Q. But it's not so simple, is it? Some victims of Mr. Madoff feel they justifiably placed their trust in a respected market veteran who knew far more about markets than they did. If I'm asked to vet a Madoff story, I know what to look for. But if my car mechanic tells me I need a new frambulator, I don't know enough about cars to assess his honesty; I'll have to trust him. So where is the line between justified trust and unreasonable gullibility? And won't it be different for different people?
A. Gullibility is the tendency to believe without reasonable evidence. Every culture draws a line between trust and gullibility. And in the financial arena, the line between trust and gullibility may have to be more tightly drawn. For example, as I note in my book, many con artists make it seem that they are limiting access to their investments, making them available only to a select few. Now, rationally, why would a money manager do that? Look around you and you see hedge funds, mutual funds, private equity funds and advisers all salivating for more clients. Yet, there are those who believe that the more unique and hard to get an investment is, the more valuable it is. That's gullibility -- because it is not rational to believe that.
Q. Of course, Madoff had a seemingly plausible explanation for that: He managed money only as a sideline and he didn't want word to get around because he'd have to turn people away and that would cause hard feelings.
A. And Madoff was a well-known broker -- in other words, it was his business. He was an expert trader. He said, "I have a secret way of doing something," and it may have seemed plausible that he did. You're quite right that he's different.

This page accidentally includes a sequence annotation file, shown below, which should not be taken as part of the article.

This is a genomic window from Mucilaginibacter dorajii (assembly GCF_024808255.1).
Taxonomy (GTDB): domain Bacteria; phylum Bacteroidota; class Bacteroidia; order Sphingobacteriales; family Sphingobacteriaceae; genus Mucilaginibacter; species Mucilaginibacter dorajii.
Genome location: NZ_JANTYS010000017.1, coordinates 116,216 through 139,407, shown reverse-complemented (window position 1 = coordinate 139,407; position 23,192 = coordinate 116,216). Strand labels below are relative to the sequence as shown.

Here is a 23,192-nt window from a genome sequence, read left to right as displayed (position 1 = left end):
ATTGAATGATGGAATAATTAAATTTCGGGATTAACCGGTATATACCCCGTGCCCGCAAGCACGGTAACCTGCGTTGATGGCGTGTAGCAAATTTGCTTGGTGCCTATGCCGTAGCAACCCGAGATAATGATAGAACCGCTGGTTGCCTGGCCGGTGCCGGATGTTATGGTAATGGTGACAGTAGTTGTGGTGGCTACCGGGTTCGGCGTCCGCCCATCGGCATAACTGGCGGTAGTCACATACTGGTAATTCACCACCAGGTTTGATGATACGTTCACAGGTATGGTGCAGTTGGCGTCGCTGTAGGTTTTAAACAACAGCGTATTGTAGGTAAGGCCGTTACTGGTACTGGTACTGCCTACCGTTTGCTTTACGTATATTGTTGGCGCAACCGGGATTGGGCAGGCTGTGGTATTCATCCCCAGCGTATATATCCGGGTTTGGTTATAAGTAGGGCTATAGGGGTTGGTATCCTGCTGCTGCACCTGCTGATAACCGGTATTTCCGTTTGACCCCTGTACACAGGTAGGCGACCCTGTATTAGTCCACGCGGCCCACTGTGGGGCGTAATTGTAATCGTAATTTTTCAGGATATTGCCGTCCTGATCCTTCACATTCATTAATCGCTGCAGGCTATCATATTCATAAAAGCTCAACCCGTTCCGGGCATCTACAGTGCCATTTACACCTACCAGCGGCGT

Q. Nor did Madoff promise sky-high returns -- he just offered steady consistency. A fraud analyst named Pat Huddleston says of successful Ponzi schemers: "If it sounds too good to be true, you're dealing with an amateur." Don't you think future Ponzi schemers will take a page from Madoff's playbook and keep their returns relatively modest to avoid raising red flags?
A. I doubt it. People certainly are more concerned about risk than they were before the financial crisis. But con artists do not adjust their stories to the current culture and public feeling but rather focus on their potential targeted audiences. For example, a con artist who operated a charitable organization appealed to similar organizations with a story that an anonymous donor would match their investments. This story was convincing because the managers of charitable institutions have donors who seek to remain anonymous.
Q. Some critics may argue that your analysis of people who fall prey to Ponzi schemes skirts pretty close to "blaming the victim." Do you think Ponzi victims are responsible for their own fate?
A. That's a very difficult issue. "Blame" means an "assignment of responsibility for a fault or a wrong or an error." I think we would agree that a person who suffers from heart disease after years of overeating and smoking may bear some responsibility for his or her illness. I empathize with victims and I feel for them, even as I assign some responsibility to them.